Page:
This is the second of a four-part series on death, life and decisions we face going forward into our final 20 or so years. As Baby Boomers we have led the way all of our lives. Now, we will lead each other to the end of our days, like it or not. We need to talk about it, hard as it is, because talking together may help us to become enlightened as we head into the tunnel.
Just as the first 60 years of our lives were devoted to robust development and energetic achievements, the last 20 years may find us looking longingly at neutral. Stasis, that word we once used in describing situations and people who were stuck, is now a concept we could wrap our arms around. For the most part, we'd like to stay pretty much as we are now, assuming we are reasonably healthy and intellectually coherent. The color beige never looked so good, the sunrise never so bright. Let it continue, we sigh.
But we know it won't. And so we feel a sense of urgency about deciding how to spend the years we have left. The good news is, we have lots of choices. We have choices about our health, our travel, our kids, our friends, our communities, our work, our food, our hobbies, our finances and every aspect of our daily lives. For what may be the first time in our lives, we can decide how the day goes. The simple question is: Where do we begin?
One of the first choices we may have to make is to fully retire from the work we used to do. The transition from a fully-engaged work life to a fully-engaged retirement life takes physical and mental time. I can tell you it takes a few minutes to honestly do that.
It takes time to stop talking about what you did in your career. It takes time to stop asking others what they did in their careers (so that they will ask you the same question). It takes time to accept that when you talk to friends still in the field, they don't need your opinion because you are not cutting edge anymore. It takes time to know that you must do something else.
The great part about old and new friends is that they don't really care what you did in your career. They want to know who you are now, how your mind works, what you are thinking about. Hopefully, you feel the same way about them. The important first step is to go boldly into the reality of retirement, knowing we never were our careers in the first place. It was just an illusion we created to define ourselves. It's what we do with the years left to us that will define who we truly are, because now we have a choice to do and be what we value most. Your essence will show, your real value system will be exposed. This is good news.
Freedom takes thought and action. It was a positively eerie feeling to wake up that first morning of retirement and ask myself, "What will I do today?" Being a planner, I decided to make a list of what was important to me. Not a bucket list, just a simple list of what is important. My fingers couldn't write fast enough: family, friends, animals, food, cooking, reading, writing, piano, singing, socializing, exercising, meditating, needlework, some travel (mainly to see the kids), tucking in when it rains, putting on the fire when it snows.
Some of my friends say they find themselves happy just to putter around, stare out of the dining room window, eat dinner on a TV tray, get to bed early, stay up till dawn or sleep late for the first time in decades. Still others are running marathons, tackling miles of road on their bicycles, playing pickle ball until their thighs ache, writing memoirs and histories for their children and taking daily care of their grandchildren. No matter what it is for you, it's important to identify those things that make you happiest now.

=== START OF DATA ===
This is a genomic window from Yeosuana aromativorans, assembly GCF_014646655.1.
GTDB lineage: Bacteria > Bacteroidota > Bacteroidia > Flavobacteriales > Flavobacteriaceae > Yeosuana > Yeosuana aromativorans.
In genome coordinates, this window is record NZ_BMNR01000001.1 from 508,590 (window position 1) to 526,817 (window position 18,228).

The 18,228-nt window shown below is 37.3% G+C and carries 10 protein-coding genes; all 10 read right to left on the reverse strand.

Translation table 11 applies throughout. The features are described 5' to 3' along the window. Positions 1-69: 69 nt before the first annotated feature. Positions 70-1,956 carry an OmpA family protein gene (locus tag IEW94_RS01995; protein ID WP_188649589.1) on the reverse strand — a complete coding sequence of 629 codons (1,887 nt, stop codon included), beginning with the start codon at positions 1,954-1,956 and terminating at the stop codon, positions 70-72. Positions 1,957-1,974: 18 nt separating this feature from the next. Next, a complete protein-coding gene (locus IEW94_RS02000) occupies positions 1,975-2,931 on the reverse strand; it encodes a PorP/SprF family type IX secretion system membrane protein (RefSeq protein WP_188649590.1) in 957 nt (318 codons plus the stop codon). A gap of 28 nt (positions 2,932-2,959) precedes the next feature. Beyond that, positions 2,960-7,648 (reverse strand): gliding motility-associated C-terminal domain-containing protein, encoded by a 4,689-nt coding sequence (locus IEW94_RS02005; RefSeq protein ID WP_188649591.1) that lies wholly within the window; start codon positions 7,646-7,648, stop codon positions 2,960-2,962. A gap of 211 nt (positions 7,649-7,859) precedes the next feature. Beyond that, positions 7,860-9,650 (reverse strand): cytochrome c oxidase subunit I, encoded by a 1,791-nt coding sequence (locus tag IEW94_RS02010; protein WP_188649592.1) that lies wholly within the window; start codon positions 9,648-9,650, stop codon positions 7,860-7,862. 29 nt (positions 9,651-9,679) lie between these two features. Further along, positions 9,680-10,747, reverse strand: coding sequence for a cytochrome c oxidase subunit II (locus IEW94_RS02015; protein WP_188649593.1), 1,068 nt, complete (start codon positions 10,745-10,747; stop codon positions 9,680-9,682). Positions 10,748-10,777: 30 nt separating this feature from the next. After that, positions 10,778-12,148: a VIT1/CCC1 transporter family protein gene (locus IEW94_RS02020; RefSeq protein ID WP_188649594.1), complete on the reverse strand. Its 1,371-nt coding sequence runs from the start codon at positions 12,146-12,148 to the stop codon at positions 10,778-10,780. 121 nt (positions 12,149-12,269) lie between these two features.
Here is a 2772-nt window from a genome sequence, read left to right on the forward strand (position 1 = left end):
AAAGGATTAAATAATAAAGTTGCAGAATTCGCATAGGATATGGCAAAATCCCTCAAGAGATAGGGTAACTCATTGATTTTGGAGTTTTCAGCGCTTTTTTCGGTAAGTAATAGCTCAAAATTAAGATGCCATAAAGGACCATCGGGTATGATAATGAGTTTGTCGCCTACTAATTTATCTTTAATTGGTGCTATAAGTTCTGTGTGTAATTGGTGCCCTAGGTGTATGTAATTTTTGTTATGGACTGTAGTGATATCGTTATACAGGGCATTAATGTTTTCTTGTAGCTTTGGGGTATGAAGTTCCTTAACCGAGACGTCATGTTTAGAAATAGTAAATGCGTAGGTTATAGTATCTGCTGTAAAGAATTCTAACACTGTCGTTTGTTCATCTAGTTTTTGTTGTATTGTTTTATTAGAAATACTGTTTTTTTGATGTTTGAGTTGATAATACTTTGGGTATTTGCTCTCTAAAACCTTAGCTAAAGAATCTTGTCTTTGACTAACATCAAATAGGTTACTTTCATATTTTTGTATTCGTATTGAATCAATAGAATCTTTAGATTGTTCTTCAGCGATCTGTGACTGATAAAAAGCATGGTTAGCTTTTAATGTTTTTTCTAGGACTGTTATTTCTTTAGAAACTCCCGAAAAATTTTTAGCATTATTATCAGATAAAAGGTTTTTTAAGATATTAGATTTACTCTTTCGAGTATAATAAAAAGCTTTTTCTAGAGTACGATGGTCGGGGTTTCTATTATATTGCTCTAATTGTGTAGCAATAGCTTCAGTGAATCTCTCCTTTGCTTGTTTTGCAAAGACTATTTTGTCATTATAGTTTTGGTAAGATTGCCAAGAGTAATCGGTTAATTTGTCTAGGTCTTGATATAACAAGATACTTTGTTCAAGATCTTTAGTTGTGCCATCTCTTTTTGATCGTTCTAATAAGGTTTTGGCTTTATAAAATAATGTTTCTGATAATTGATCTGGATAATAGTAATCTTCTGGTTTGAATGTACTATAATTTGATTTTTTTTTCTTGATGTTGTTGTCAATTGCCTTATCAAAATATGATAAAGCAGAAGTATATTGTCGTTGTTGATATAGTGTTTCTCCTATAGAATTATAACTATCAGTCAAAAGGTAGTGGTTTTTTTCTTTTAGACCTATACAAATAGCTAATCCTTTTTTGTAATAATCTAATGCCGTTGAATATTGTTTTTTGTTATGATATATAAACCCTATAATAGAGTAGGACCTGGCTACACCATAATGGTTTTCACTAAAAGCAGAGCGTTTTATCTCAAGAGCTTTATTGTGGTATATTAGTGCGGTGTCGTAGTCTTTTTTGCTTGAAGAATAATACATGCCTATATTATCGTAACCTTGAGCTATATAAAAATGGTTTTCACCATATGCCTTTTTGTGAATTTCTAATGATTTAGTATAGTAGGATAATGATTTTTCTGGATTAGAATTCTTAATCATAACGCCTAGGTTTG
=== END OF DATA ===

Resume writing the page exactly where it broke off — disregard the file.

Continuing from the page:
Give yourself a break: It's perfectly all right to be selfish. We Baby Boomers have been called selfish for most of our lives. I'm not even partly convinced that it's true, but I do know I feel great being selfish at this point in my life. Something I hear a lot these days, and I fully understand it: "I'm over 60 now and I know who I am. I can say and do what I want at this point. I am totally me now." (That typically precedes someone telling me why they disagree with something, but that's all right). The important thing is, do what you want to do. If you don't feel like going, say, no, to the invitation. If you don't want to listen to another political speech, close it down. It's all right to do what you want. This is the last chance you'll have.
It is possible to grow old and like it. We may long for stasis, but atrophy is tip-toeing into our lives with every tick of the clock. It is nothing new. Since the day we were born we've been in a state of deterioration, diminution, and decline. It's completely undeniable at this point as these aging eyes wink at seventy.
How we treat the aches and pains, the slower pace, the forgotten messages and the coming of the dark is our choice. As always, it's all about perspective. If we choose to whine and moan (and some days that may be a darn good choice) we will be whiners and moaners in the minutes we are given. If we choose to center on the goodness of our bodies, the wholeness of our lives, the possibilities of our minds, then we will be full of goodness, wholeness and possibilities. Just decide how you want to roll. We all have to.
Coming in Part 3: Staying the course when our lives dramatically change. Having those hard talks with family and friends when we are ill. Coping with lives changed by illness and death.
Martha Nelson is an award-winning journalist and a former educator, nonprofit executive, chef, and musician. Her first novel, Black Chokeberry, was published in April 2012 and is available on Amazon.com. She currently is at work on a collection of short, and short-short stories, a children's series about the adventures of Lulu, Bart, and Charlie, her beloved dogs, and has started a new novel.